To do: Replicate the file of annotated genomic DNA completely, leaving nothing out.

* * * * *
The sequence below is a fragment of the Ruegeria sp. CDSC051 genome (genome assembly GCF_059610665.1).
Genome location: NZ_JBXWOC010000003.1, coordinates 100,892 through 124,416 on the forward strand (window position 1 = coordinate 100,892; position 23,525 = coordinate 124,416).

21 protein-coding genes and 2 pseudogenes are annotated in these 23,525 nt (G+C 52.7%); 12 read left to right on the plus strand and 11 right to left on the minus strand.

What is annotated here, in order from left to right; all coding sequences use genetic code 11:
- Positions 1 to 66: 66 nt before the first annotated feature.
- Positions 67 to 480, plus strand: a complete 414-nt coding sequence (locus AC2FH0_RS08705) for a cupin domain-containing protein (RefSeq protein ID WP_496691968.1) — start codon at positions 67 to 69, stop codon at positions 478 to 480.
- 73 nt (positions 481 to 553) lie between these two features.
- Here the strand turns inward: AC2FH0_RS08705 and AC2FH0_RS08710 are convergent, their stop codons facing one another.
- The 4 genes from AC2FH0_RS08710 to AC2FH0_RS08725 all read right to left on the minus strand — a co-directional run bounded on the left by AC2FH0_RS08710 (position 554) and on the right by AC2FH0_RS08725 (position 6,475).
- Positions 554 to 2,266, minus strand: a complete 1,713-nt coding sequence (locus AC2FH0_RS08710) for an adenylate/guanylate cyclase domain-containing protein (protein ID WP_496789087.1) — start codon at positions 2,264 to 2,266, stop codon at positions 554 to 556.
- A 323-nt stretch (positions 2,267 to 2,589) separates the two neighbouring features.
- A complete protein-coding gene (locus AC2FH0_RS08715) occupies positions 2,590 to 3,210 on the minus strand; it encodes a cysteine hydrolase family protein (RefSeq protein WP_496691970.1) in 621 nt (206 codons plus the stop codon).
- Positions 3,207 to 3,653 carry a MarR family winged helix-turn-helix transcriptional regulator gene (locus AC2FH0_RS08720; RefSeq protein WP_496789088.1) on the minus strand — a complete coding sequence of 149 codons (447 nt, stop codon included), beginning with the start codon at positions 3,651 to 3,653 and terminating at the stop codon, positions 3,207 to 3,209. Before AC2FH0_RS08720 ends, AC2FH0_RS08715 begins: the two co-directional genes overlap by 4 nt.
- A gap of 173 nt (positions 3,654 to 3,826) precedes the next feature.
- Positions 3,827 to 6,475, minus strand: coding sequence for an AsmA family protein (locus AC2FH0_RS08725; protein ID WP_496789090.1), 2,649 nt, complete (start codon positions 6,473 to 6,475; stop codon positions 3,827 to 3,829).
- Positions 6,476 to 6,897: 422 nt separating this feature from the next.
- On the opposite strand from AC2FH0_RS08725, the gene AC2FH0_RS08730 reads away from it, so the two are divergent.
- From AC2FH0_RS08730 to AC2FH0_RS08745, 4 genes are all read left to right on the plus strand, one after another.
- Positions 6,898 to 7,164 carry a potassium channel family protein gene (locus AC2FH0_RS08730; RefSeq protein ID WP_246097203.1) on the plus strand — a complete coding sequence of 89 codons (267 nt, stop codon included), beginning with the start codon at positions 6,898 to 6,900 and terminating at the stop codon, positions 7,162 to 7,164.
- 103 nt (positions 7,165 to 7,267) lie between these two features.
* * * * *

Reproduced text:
The sequence below is a fragment of the Ruegeria sp. CDSC051 genome (genome assembly GCF_059610665.1).
Genome location: NZ_JBXWOC010000003.1, coordinates 100,892 through 124,416 on the forward strand (window position 1 = coordinate 100,892; position 23,525 = coordinate 124,416).

21 protein-coding genes and 2 pseudogenes are annotated in these 23,525 nt (G+C 52.7%); 12 read left to right on the plus strand and 11 right to left on the minus strand.

What is annotated here, in order from left to right; all coding sequences use genetic code 11:
- Positions 1 to 66: 66 nt before the first annotated feature.
- Positions 67 to 480, plus strand: a complete 414-nt coding sequence (locus AC2FH0_RS08705) for a cupin domain-containing protein (RefSeq protein ID WP_496691968.1) — start codon at positions 67 to 69, stop codon at positions 478 to 480.
- 73 nt (positions 481 to 553) lie between these two features.
- Here the strand turns inward: AC2FH0_RS08705 and AC2FH0_RS08710 are convergent, their stop codons facing one another.
- The 4 genes from AC2FH0_RS08710 to AC2FH0_RS08725 all read right to left on the minus strand — a co-directional run bounded on the left by AC2FH0_RS08710 (position 554) and on the right by AC2FH0_RS08725 (position 6,475).
- Positions 554 to 2,266, minus strand: a complete 1,713-nt coding sequence (locus AC2FH0_RS08710) for an adenylate/guanylate cyclase domain-containing protein (protein ID WP_496789087.1) — start codon at positions 2,264 to 2,266, stop codon at positions 554 to 556.
- A 323-nt stretch (positions 2,267 to 2,589) separates the two neighbouring features.
- A complete protein-coding gene (locus AC2FH0_RS08715) occupies positions 2,590 to 3,210 on the minus strand; it encodes a cysteine hydrolase family protein (RefSeq protein WP_496691970.1) in 621 nt (206 codons plus the stop codon).
- Positions 3,207 to 3,653 carry a MarR family winged helix-turn-helix transcriptional regulator gene (locus AC2FH0_RS08720; RefSeq protein WP_496789088.1) on the minus strand — a complete coding sequence of 149 codons (447 nt, stop codon included), beginning with the start codon at positions 3,651 to 3,653 and terminating at the stop codon, positions 3,207 to 3,209. Before AC2FH0_RS08720 ends, AC2FH0_RS08715 begins: the two co-directional genes overlap by 4 nt.
- A gap of 173 nt (positions 3,654 to 3,826) precedes the next feature.
- Positions 3,827 to 6,475, minus strand: coding sequence for an AsmA family protein (locus AC2FH0_RS08725; protein ID WP_496789090.1), 2,649 nt, complete (start codon positions 6,473 to 6,475; stop codon positions 3,827 to 3,829).
- Positions 6,476 to 6,897: 422 nt separating this feature from the next.
- On the opposite strand from AC2FH0_RS08725, the gene AC2FH0_RS08730 reads away from it, so the two are divergent.
- From AC2FH0_RS08730 to AC2FH0_RS08745, 4 genes are all read left to right on the plus strand, one after another.
- Positions 6,898 to 7,164 carry a potassium channel family protein gene (locus AC2FH0_RS08730; RefSeq protein ID WP_246097203.1) on the plus strand — a complete coding sequence of 89 codons (267 nt, stop codon included), beginning with the start codon at positions 6,898 to 6,900 and terminating at the stop codon, positions 7,162 to 7,164.
- 103 nt (positions 7,165 to 7,267) lie between these two features.